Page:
Here's my February 13, 2011 post about the "very low key" crowd at the Capitol that day. Typical sign, from before things blew up: "Bullying Is NOT the Answer! Fix if the Plan Needed!" I went on about the lameness of the protest:
You can see that it wasn't a very big crowd. There was an effort to get cars to honk, and when they honked, the honkees went "Wooo!"No chants! I need to be careful what I agitate for.
There were no speakers and no chants.
There was one man — I have video but I'm not posting it — who seemed a bit disoriented, who did something that is comically easy to do in a low-key protest. He started speaking, haranguing, like he was the leader. The group of nice, tolerant people did nothing to shoo him away. It was rather touching, even as it underlined the ineffectiveness of the protest.Ha ha. Is this all you got? I asked.
It was a beautiful, unseasonably warm Sunday, and our new governor has just dropped a shocking union-busting proposal that our newly Republican legislature is likely to step up and pass. This is the push-back from the unions?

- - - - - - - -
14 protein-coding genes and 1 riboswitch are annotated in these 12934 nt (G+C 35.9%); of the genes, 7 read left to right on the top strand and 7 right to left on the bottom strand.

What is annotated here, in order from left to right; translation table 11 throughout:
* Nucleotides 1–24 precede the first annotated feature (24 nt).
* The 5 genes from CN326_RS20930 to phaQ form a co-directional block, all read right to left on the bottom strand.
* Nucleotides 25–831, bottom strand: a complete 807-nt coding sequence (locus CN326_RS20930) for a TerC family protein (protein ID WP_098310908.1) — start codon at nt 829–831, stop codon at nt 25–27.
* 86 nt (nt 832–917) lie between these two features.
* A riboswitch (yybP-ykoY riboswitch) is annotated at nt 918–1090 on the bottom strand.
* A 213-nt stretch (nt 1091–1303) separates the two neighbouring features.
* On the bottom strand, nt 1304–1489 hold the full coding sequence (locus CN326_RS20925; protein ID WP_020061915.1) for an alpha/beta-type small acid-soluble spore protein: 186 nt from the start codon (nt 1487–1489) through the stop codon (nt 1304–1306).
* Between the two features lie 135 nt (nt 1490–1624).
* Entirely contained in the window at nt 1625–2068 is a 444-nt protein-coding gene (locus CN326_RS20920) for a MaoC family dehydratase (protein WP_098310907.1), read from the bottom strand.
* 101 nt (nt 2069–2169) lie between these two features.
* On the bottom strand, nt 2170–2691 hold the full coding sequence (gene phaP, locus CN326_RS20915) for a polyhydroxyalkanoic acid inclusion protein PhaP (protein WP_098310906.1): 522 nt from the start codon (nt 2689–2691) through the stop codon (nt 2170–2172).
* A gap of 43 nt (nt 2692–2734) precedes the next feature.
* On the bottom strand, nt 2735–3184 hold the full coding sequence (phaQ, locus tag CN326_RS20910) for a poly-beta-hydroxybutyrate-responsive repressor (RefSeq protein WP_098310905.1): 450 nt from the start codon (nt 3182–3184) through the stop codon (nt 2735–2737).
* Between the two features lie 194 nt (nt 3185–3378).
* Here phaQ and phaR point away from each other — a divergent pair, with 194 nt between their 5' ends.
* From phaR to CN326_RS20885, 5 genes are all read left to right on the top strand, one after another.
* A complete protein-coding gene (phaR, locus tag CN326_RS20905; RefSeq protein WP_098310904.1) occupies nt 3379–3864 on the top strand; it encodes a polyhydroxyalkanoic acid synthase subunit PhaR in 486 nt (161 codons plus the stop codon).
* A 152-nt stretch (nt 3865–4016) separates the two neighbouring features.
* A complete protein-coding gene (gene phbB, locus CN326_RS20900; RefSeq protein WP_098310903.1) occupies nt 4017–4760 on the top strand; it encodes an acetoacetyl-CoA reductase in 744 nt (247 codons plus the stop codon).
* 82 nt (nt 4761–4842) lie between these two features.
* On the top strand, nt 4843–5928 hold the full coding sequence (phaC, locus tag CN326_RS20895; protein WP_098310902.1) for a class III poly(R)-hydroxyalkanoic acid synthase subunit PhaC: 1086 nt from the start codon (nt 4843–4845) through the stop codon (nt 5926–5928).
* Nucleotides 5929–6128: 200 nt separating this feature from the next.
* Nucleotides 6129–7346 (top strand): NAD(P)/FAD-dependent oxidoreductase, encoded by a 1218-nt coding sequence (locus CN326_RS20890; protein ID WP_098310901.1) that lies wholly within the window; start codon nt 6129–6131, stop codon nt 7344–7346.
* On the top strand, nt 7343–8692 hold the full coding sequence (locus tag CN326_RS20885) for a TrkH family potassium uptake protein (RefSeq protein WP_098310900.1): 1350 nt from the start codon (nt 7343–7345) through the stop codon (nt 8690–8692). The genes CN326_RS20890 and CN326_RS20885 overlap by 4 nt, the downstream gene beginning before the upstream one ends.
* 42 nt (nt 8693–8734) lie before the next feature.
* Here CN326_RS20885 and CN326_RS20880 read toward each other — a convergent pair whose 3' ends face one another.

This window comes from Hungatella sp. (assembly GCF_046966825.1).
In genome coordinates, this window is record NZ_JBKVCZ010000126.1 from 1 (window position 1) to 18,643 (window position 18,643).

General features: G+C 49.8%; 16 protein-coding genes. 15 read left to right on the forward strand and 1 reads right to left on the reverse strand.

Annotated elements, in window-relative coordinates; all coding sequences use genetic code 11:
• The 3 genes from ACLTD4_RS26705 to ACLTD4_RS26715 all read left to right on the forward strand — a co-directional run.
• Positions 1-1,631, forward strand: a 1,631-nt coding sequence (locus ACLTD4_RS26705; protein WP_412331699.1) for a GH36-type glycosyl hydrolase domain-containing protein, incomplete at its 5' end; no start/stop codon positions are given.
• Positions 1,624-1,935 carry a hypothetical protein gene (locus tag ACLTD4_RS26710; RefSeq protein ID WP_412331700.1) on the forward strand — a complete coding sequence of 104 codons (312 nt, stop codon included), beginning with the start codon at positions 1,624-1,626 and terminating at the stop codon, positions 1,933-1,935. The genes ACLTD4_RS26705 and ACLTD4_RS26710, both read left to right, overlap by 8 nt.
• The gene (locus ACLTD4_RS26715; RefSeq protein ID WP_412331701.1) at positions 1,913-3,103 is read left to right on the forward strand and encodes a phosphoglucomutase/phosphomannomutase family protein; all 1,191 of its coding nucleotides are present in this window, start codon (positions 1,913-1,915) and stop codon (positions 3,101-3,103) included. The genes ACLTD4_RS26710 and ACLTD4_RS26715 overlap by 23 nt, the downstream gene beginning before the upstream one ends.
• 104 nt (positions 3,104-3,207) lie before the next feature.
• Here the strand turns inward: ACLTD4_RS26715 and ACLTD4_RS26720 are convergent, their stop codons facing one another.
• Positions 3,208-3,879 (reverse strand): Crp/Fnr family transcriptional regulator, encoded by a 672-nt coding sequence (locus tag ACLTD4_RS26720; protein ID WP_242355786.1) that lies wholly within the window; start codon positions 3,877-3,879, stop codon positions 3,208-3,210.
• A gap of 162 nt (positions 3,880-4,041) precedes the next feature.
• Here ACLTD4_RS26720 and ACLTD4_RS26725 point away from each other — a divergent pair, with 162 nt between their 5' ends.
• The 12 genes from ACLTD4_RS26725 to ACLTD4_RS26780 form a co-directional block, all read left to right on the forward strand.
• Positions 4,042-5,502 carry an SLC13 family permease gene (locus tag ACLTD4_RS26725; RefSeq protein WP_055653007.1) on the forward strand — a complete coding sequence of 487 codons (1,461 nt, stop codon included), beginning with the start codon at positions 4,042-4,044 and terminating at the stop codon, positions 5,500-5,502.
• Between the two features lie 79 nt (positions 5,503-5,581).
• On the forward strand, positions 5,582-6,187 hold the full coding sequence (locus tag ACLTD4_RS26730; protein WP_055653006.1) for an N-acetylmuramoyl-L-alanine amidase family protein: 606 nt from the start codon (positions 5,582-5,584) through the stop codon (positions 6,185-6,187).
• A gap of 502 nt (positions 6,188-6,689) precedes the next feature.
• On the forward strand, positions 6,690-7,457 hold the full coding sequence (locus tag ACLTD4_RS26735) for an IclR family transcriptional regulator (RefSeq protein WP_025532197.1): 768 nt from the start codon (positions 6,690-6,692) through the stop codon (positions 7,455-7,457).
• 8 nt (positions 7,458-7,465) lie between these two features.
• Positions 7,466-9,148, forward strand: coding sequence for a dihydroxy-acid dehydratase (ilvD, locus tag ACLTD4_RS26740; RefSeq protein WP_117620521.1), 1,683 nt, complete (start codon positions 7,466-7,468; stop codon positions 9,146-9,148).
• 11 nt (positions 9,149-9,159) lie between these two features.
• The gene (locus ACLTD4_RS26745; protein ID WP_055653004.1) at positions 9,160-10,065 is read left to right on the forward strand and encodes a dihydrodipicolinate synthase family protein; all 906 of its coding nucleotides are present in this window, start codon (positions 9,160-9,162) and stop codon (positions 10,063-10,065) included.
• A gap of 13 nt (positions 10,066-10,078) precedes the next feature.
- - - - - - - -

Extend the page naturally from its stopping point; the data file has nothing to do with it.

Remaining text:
It was the next day, the 14th, that things started getting big. All I had that day was a link to Isthmus columnist Bill Lueders who said protests would be "a colossal waste of everybody's time, and exactly the reaction Gov. Walker hopes to inspire." The protests would boost Walker?
Either they are peaceful and accomplish nothing; or they turn violent and create a massive backlash against the unions and their members. Either way, Walker wins.My reaction was: "Wow. When did Madison lefties become so cynical about protests?"
That's all very funny in retrospect. And I was definitely wrong. Madison lefties were immensely, passionately optimistic about protests. And Lueders was right, wasn't he? The protests, in the end — we're not quite at the end yet — will have boosted Walker.